Right now, I’m at the beginning, in the long wedding celebration, and I like the scene a lot, with how the emigrants connect to their roots thorugh music and feast. But it’s supposed to become bad, and someone told me, from worse to worse, we’ll see.

“Upton Sinclair’s dramatic and deeply moving story exposed the brutal conditions in the Chicago stockyards at the turn of the nineteenth century and brought into sharp moral focus the appalling odds against which immigrants and other working people struggled for their share of the American Dream. Denounced by the conservative press as an un-American libel on the meatpacking industry, and condemned for Sinclair’s unabashed promotion of Socialism and unionisation as a solution to the exploitation of workers, the book was championed by more progressive thinkers, including then President Theodore Roosevelt, and was a major catalyst to the passing of the Pure Food and Meat Inspection act, which has tremendous impact to this day.”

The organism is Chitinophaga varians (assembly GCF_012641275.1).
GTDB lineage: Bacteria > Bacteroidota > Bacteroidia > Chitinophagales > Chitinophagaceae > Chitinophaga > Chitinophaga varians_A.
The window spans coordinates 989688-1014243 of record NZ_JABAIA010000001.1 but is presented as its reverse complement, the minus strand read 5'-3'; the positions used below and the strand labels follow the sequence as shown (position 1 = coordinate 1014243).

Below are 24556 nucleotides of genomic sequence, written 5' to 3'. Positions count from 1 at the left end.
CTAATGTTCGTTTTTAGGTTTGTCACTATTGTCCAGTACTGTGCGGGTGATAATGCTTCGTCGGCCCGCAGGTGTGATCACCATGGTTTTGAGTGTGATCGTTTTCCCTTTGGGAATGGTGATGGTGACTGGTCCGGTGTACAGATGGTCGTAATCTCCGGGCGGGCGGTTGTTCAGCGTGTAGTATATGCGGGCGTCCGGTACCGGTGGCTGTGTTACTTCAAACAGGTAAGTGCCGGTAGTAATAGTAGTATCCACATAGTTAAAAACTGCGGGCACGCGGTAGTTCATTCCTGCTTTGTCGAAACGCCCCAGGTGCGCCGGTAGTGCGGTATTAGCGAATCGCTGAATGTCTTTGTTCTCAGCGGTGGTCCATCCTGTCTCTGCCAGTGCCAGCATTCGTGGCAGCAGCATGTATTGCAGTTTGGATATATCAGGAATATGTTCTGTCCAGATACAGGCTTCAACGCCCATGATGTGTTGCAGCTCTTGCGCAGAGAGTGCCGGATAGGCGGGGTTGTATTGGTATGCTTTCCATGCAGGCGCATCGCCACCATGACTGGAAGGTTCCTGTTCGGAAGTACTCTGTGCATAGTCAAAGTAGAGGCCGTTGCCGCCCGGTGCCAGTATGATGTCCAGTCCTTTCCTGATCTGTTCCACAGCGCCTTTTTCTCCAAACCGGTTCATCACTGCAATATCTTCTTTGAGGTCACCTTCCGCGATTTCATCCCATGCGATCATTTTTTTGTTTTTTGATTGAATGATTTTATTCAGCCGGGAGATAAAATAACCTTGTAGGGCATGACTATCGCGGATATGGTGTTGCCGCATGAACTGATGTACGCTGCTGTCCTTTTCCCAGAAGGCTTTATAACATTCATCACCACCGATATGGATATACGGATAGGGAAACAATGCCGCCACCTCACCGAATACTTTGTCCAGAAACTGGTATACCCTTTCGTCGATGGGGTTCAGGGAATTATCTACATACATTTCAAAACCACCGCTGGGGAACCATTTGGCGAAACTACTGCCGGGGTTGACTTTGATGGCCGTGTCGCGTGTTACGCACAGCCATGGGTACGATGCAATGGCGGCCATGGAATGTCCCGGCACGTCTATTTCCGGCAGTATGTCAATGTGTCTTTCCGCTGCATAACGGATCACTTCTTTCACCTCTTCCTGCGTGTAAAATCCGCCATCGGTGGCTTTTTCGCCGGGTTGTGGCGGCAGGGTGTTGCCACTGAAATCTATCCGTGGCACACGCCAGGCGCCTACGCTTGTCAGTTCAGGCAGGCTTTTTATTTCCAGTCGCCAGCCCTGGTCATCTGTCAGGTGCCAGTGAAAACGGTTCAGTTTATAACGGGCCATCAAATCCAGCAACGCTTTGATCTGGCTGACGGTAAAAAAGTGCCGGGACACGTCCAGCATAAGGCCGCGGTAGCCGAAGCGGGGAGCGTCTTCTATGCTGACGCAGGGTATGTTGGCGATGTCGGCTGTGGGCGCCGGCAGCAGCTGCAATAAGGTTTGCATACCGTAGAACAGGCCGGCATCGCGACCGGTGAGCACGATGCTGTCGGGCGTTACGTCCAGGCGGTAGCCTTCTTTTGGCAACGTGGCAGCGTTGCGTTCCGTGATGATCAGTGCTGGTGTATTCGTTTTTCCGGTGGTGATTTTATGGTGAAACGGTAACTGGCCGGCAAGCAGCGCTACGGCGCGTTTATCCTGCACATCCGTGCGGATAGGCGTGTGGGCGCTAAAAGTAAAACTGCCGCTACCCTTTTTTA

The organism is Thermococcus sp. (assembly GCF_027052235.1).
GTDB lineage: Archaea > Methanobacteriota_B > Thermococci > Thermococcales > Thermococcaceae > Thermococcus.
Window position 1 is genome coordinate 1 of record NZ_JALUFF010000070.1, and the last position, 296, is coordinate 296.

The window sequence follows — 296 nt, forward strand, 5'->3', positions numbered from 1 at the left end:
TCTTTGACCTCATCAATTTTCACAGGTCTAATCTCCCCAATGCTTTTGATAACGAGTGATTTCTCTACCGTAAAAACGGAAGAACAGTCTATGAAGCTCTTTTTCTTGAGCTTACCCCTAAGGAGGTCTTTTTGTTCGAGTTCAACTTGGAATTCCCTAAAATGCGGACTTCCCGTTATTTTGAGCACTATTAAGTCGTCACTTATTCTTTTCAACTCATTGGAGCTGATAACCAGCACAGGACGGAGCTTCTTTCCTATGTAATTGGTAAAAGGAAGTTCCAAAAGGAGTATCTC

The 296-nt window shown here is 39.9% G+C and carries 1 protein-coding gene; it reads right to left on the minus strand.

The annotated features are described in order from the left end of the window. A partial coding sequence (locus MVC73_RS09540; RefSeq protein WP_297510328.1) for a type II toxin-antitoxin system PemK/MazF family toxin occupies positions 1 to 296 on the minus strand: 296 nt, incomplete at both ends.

The Story of the Other Wise Man  An English Murder  

🎧 The Story of the Other Wise Man, by Henry Van Dyke
Classic short story
Published in 1895
It counts for The Classics Club

Perfect time to finally listen to this classic Christmas story, plus it could be interesting to see if it would connect with Tournier’s novel, mentioned above.

“You know the story of the Three Wise Men of the East, and how they travelled from far away to offer their gifts at the manger-cradle in Bethlehem.
But have you ever heard the story of the Other Wise Man, who also saw the star in its rising, and set out to follow it, yet did not arrive with his brethren in the presence of the young child Jesus?
Of the great desire of this fourth pilgrim, and how it was denied, yet accomplished in the denial; of his many wanderings and the probations of his soul; of the long way of his seeking, and the strange way of his finding, the One whom he sought–